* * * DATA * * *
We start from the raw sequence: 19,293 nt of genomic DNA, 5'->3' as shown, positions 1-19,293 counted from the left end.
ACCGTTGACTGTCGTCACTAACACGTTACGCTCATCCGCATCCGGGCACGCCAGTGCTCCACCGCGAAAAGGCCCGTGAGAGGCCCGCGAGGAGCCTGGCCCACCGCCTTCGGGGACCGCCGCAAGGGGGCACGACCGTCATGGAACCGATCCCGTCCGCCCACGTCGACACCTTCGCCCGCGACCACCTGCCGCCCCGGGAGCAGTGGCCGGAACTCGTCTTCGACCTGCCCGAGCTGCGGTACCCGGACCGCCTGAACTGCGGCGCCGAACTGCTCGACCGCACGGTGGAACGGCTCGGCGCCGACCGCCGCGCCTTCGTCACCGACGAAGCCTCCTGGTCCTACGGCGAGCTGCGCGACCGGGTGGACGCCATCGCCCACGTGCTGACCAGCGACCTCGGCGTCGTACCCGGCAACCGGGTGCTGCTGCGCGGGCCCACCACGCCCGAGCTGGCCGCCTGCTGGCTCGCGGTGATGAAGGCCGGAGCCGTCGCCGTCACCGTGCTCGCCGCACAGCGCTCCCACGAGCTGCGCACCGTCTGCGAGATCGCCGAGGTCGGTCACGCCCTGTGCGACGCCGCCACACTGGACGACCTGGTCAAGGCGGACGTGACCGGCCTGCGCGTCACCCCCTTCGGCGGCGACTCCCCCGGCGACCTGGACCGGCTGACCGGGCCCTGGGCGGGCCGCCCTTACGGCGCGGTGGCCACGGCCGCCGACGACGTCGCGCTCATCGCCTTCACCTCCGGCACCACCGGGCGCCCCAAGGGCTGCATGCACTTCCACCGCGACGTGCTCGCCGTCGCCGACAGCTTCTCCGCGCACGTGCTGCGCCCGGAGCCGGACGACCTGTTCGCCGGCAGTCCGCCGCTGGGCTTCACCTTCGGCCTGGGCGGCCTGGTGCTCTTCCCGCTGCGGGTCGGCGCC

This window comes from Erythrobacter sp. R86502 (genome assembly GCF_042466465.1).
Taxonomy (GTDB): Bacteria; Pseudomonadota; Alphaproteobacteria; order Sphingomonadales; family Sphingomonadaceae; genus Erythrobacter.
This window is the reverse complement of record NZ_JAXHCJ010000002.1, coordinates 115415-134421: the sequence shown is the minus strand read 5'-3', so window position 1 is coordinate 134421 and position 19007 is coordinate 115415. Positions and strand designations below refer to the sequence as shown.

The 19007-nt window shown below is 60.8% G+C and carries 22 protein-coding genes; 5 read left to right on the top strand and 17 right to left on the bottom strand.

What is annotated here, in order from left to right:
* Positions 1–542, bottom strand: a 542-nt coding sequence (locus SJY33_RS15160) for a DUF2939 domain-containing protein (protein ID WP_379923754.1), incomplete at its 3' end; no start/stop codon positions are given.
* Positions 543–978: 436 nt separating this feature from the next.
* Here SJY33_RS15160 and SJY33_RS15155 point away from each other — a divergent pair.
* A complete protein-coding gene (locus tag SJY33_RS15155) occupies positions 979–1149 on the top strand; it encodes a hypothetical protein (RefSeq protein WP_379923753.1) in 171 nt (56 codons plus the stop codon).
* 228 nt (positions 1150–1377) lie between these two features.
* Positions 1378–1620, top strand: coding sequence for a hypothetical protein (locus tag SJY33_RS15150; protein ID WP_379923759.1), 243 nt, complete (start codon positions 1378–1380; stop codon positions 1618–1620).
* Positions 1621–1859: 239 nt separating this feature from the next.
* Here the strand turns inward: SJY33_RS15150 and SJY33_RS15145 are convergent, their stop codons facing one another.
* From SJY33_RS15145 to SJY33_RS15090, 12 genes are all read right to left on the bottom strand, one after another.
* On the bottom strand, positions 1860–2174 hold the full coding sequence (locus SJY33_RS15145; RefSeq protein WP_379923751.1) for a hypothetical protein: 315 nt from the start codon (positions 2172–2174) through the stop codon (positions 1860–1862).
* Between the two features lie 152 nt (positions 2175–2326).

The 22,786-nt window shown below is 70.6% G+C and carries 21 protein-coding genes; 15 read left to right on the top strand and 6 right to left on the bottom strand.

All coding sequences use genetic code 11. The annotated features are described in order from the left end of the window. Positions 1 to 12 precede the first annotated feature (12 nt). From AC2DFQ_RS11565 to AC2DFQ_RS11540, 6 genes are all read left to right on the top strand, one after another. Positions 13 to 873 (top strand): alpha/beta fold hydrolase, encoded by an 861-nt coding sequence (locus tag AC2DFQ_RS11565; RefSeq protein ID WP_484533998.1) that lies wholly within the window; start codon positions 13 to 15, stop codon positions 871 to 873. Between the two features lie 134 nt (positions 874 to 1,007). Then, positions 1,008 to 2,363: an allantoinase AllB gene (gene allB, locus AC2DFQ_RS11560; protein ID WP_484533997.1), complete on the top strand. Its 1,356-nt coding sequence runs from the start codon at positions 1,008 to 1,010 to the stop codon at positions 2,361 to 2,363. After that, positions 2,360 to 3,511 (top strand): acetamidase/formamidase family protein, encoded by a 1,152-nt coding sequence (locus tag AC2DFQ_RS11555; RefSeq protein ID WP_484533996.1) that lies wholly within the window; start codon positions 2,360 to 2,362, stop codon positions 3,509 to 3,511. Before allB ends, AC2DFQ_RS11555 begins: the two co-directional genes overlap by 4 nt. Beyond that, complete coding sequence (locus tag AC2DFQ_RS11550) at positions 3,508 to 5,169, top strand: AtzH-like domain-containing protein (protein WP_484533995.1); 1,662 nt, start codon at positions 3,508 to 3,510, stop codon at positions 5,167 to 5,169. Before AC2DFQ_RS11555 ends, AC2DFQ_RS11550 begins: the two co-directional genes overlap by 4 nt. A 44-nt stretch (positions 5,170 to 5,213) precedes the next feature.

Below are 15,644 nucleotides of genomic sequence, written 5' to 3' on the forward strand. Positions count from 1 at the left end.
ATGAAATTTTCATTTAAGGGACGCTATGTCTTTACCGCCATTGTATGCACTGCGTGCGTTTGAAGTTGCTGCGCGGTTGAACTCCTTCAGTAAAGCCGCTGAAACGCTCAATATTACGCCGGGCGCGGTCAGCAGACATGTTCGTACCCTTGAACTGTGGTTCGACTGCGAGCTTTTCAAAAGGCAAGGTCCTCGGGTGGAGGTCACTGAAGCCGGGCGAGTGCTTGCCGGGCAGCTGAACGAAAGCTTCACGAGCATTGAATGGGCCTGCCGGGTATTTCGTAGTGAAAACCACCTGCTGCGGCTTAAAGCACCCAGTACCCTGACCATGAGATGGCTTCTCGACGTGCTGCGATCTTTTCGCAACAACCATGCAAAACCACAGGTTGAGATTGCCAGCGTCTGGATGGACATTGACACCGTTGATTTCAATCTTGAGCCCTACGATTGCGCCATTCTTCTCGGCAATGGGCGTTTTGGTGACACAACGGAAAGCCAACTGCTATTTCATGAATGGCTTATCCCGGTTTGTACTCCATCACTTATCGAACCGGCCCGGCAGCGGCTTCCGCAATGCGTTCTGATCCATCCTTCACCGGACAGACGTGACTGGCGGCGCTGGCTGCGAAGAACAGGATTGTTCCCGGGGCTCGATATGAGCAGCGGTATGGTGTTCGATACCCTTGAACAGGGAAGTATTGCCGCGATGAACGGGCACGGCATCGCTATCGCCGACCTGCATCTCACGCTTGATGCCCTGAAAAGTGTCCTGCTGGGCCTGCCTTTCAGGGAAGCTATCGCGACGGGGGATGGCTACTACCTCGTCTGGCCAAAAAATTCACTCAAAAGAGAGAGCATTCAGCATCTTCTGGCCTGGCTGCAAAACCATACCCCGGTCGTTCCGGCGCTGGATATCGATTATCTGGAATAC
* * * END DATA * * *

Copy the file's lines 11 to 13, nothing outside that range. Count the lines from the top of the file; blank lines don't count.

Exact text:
* A complete protein-coding gene (locus tag SJY33_RS15155) occupies positions 979–1149 on the top strand; it encodes a hypothetical protein (RefSeq protein WP_379923753.1) in 171 nt (56 codons plus the stop codon).
* 228 nt (positions 1150–1377) lie between these two features.
* Positions 1378–1620, top strand: coding sequence for a hypothetical protein (locus tag SJY33_RS15150; protein ID WP_379923759.1), 243 nt, complete (start codon positions 1378–1380; stop codon positions 1618–1620).